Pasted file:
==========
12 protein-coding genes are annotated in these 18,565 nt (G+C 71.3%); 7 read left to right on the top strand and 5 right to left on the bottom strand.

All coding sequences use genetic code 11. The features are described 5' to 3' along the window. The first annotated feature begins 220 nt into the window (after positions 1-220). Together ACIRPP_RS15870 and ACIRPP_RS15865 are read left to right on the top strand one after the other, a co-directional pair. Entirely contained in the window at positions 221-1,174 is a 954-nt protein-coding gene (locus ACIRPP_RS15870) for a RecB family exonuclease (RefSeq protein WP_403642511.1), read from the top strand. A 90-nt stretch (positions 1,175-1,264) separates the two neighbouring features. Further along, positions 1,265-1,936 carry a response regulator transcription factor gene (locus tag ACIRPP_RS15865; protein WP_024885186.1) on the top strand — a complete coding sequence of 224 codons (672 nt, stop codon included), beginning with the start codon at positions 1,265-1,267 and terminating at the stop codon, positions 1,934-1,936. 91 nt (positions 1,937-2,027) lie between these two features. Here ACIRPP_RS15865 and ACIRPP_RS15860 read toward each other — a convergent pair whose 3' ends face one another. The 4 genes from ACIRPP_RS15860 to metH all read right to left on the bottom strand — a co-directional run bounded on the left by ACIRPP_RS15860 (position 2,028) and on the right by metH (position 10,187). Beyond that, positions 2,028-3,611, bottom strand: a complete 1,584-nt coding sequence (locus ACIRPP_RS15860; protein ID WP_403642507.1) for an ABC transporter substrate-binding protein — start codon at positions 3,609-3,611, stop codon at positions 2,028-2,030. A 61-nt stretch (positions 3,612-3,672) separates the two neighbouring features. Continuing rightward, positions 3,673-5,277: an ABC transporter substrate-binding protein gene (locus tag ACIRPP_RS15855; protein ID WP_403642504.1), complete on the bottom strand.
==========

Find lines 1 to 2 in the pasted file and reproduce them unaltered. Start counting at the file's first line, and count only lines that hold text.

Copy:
12 protein-coding genes are annotated in these 18,565 nt (G+C 71.3%); 7 read left to right on the top strand and 5 right to left on the bottom strand.

All coding sequences use genetic code 11. The features are described 5' to 3' along the window. The first annotated feature begins 220 nt into the window (after positions 1-220). Together ACIRPP_RS15870 and ACIRPP_RS15865 are read left to right on the top strand one after the other, a co-directional pair. Entirely contained in the window at positions 221-1,174 is a 954-nt protein-coding gene (locus ACIRPP_RS15870) for a RecB family exonuclease (RefSeq protein WP_403642511.1), read from the top strand. A 90-nt stretch (positions 1,175-1,264) separates the two neighbouring features. Further along, positions 1,265-1,936 carry a response regulator transcription factor gene (locus tag ACIRPP_RS15865; protein WP_024885186.1) on the top strand — a complete coding sequence of 224 codons (672 nt, stop codon included), beginning with the start codon at positions 1,265-1,267 and terminating at the stop codon, positions 1,934-1,936. 91 nt (positions 1,937-2,027) lie between these two features. Here ACIRPP_RS15865 and ACIRPP_RS15860 read toward each other — a convergent pair whose 3' ends face one another. The 4 genes from ACIRPP_RS15860 to metH all read right to left on the bottom strand — a co-directional run bounded on the left by ACIRPP_RS15860 (position 2,028) and on the right by metH (position 10,187). Beyond that, positions 2,028-3,611, bottom strand: a complete 1,584-nt coding sequence (locus ACIRPP_RS15860; protein ID WP_403642507.1) for an ABC transporter substrate-binding protein — start codon at positions 3,609-3,611, stop codon at positions 2,028-2,030. A 61-nt stretch (positions 3,612-3,672) separates the two neighbouring features. Continuing rightward, positions 3,673-5,277: an ABC transporter substrate-binding protein gene (locus tag ACIRPP_RS15855; protein ID WP_403642504.1), complete on the bottom strand.